Beingineer looking for guidence and saying hi

Discussion in 'General Electronics Chat' started by qbvbsite, Jun 30, 2010.

  1. qbvbsite

    Thread Starter New Member

    Jun 29, 2010
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    Hey,
    This is my first of many posts. Just wanted to say hi and see what would be a good plan for a begineer. I know very little about electronics but would like to start a few projects as a hobby. Currently I reading the material on this website (1/2 way through the first book) and I'm planing on reading all of them. I was wondering if there is something else I should be also reading. I'm finding the current book very informative (and bring back memories of math and physics in high school) but was wondering what other material I should be looking at. The one of the projects I'm looking to build is a basic RC car. Thanks in advance.

    --James
     
  2. sceadwian

    New Member

    Jun 1, 2009
    499
    37
    A basic RC car covers... nearly everything.
    Batteries, DC circuits, AC circuits, RF circuits, and a knowledge of all the components and methods for all of it and probably more.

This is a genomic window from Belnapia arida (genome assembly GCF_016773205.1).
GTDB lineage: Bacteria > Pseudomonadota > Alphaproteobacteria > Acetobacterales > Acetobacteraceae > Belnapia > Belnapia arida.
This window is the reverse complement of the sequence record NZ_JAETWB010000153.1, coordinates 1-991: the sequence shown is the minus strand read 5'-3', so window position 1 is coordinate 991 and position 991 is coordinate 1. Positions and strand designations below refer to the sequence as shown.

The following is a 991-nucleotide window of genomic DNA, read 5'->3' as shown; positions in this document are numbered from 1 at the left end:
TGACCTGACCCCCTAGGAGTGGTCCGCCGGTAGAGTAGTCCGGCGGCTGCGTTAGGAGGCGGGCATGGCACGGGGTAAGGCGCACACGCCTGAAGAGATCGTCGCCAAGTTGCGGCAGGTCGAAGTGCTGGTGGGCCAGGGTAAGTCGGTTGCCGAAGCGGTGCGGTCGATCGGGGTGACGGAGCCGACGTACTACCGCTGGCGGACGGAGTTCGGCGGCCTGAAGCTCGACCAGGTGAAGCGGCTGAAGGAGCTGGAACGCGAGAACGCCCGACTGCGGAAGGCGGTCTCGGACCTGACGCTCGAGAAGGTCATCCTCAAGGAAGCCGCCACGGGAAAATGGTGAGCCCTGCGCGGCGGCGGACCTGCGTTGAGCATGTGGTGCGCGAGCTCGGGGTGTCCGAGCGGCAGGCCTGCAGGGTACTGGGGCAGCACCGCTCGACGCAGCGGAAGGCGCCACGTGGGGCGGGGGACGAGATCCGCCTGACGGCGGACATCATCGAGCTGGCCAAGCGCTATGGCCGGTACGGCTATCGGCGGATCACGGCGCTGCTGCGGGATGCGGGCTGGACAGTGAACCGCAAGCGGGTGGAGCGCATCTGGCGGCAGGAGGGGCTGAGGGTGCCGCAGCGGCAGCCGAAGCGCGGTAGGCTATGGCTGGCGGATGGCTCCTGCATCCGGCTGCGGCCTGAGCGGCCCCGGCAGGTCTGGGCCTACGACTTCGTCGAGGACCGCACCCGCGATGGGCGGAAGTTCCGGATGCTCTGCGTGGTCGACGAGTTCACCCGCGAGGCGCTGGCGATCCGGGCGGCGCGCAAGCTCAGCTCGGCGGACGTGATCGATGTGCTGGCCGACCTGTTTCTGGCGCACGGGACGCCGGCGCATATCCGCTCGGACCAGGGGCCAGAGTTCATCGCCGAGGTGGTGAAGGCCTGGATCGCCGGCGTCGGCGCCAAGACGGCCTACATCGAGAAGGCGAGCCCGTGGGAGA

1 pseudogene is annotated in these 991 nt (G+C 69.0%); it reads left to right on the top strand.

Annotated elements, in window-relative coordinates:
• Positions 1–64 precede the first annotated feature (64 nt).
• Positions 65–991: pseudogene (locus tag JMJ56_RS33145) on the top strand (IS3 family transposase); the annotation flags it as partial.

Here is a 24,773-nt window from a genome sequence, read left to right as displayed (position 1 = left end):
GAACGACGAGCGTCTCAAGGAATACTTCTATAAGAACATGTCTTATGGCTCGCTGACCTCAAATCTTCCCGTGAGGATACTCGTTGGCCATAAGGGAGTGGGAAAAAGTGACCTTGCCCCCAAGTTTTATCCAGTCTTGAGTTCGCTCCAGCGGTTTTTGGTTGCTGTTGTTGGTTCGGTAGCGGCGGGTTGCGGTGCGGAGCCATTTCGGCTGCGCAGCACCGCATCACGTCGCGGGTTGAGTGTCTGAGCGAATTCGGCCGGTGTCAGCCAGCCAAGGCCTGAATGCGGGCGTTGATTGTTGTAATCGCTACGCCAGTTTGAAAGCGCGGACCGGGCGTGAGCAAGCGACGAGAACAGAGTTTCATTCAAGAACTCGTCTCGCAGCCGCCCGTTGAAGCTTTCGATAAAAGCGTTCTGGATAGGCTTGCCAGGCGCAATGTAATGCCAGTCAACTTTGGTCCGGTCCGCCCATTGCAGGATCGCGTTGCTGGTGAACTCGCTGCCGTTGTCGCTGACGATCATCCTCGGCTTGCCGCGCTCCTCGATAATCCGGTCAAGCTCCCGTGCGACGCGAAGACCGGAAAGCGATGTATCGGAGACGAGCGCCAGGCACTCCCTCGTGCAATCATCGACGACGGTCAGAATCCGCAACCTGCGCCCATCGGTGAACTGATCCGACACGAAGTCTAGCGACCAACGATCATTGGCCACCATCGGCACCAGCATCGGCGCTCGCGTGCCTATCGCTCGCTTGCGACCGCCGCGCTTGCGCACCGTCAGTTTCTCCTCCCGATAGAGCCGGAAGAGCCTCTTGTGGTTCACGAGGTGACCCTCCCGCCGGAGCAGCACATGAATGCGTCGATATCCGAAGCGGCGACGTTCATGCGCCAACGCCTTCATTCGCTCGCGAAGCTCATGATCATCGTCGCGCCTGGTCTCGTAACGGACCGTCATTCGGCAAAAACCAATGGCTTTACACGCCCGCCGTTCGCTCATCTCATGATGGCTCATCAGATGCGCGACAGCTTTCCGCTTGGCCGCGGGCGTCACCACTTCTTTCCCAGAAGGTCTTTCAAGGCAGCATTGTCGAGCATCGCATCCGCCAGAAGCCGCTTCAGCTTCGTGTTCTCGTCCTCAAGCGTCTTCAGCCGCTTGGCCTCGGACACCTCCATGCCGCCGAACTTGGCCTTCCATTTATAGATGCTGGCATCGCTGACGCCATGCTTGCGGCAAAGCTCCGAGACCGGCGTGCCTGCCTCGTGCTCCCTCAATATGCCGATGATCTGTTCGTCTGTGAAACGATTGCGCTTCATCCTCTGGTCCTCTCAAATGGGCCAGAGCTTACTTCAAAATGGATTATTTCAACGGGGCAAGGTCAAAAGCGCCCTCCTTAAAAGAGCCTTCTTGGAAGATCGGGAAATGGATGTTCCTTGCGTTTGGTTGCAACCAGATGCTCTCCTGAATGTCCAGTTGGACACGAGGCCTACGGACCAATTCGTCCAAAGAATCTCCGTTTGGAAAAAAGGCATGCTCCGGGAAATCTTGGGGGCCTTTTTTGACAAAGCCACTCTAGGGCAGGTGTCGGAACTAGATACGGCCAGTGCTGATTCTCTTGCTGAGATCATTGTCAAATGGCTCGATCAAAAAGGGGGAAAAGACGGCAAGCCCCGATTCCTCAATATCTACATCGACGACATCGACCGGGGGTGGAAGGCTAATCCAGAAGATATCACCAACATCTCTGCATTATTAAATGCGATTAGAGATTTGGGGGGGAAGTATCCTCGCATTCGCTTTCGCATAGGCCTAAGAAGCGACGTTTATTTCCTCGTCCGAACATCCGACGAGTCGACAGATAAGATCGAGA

The computer you're using right now is much the same way.
    There are some odd billion transistors switching at some odd billion times per second to provide you a static image. The static image you have in mind for what you call simple... Is perhaps not.

    The most basic form of remote control vehicle I can think of is wires connected to the motors supplying the motor directly with power from switches. What do you have in mind?
     
  3. qbvbsite

    Thread Starter New Member

    Jun 29, 2010
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    Thanks for the reply. What I ment by simple is just a basic RC car that can go forward and turn left/right from a wireless remote (much like one you can buy from radio shack). As I stated this would be a hobby and something that I will work towards (i know it wont happen over night). I know that the material here will provide good knowledge of all (or most) of the basics I will need to acomplish this but I'm sure there other material out that that would enhance this. Like I said I plan on reading all the books here which I would hope will give me a good enough knowledge to start designing my project. I was just wondering if this is realistic or not and If I should go about it another way. Thanks again.